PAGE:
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The biotechnological potential of the yeast Dekkera bruxellensis

de Barros Pita, Will, Teles, Gilberto Henrique, Peña-Moreno, Irina Charlot, da Silva, Jackeline Maria, Ribeiro, Karol Cristianne, de Morais Junior, Marcos Antonio
World journal of microbiology & biotechnology 2019 v.35 no.7 pp. 103
Dekkera bruxellensis, Saccharomyces cerevisiae, acetates, ethanol, ethanol production, fermentation, industrial applications, metabolites, off flavors, spoilage, winemaking, wines, yeasts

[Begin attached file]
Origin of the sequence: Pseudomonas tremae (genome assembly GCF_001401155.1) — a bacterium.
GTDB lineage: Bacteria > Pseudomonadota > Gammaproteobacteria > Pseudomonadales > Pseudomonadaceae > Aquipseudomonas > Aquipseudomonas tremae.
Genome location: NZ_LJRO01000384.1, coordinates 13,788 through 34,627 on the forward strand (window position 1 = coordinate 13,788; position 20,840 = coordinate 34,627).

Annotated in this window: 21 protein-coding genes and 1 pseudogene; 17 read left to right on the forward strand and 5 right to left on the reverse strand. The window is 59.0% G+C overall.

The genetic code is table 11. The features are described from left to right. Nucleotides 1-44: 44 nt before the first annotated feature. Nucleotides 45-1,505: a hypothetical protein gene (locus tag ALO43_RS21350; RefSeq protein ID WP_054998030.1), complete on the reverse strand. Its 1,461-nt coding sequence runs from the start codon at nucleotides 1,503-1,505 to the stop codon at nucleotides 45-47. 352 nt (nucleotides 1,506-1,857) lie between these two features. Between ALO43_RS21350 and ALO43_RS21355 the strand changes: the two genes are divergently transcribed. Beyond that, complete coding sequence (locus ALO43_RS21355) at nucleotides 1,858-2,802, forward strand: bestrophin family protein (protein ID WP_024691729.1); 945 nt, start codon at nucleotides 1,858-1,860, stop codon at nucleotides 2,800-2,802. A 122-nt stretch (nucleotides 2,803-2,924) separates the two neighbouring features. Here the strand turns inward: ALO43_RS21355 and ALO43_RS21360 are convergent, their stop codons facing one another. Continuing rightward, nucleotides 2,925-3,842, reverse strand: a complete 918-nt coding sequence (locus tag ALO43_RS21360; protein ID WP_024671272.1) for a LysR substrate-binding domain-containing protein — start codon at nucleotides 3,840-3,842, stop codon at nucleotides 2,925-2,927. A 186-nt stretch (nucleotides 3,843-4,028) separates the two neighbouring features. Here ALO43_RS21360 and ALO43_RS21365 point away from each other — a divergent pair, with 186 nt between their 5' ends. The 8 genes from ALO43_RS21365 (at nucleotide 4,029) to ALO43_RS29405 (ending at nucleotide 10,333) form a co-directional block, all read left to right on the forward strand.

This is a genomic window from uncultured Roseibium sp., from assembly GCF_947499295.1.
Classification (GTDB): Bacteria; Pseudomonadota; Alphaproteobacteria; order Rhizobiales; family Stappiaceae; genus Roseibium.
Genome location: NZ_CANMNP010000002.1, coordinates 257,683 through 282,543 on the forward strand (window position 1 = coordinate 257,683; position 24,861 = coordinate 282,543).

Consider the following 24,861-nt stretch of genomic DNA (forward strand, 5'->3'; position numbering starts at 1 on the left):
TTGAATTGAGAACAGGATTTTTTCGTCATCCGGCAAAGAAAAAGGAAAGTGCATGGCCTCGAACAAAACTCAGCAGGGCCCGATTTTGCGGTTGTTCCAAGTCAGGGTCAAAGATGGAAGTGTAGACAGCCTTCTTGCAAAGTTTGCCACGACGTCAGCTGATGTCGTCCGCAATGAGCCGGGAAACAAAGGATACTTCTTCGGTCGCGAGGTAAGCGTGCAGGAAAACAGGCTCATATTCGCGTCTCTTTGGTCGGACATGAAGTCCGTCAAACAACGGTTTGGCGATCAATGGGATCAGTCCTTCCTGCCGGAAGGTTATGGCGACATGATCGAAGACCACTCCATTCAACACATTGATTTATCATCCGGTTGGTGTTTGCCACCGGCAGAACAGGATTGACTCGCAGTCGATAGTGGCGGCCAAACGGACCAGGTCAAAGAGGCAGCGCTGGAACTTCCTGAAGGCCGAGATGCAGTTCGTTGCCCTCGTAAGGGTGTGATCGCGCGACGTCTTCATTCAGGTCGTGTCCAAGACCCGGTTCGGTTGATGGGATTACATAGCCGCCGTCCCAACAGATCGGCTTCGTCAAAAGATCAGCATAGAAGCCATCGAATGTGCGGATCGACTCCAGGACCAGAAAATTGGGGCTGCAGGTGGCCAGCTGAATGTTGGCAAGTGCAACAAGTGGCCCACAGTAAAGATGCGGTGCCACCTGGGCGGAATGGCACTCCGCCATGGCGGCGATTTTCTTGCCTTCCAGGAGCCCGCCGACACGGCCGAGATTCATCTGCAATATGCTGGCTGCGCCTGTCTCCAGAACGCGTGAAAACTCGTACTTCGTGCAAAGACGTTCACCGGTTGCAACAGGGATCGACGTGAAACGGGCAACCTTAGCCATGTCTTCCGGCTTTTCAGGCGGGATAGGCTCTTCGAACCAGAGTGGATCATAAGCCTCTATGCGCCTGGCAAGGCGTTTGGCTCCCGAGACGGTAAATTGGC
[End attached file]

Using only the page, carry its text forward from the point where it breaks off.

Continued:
Dekkera bruxellensis is an industrial yeast mainly regarded as a contaminant species in fermentation processes. In winemaking, it is associated with off-flavours that cause wine spoilage, while in bioethanol production this yeast is linked to a reduction of industrial productivity by competing with Saccharomyces cerevisiae for the substrate. In spite of that, this point of view is gradually changing, mostly because D. bruxellensis is also able to produce important metabolites, such as ethanol, acetate, fusel alcohols, esters and others. This dual role is likely due to the fact that this yeast presents a set of metabolic traits that might be either industrially attractive or detrimental, depending on how they are faced and explored. Therefore, a proper industrial application for D. bruxellensis depends on the correct assembly of its central metabolic puzzle. In this sense, researchers have addressed issues regarding the physiological and genetic aspects of D. bruxellensis, which have brought to light much of our current knowledge on this yeast. In this review, we shall outline what is presently understood about the main metabolic features of D. bruxellensis and how they might be managed to improve its current or future industrial applications (except for winemaking, in which it is solely regarded as a contaminant). Moreover, we will discuss the advantages and challenges that must be overcome in order to take advantage of the full biotechnological potential of this yeast.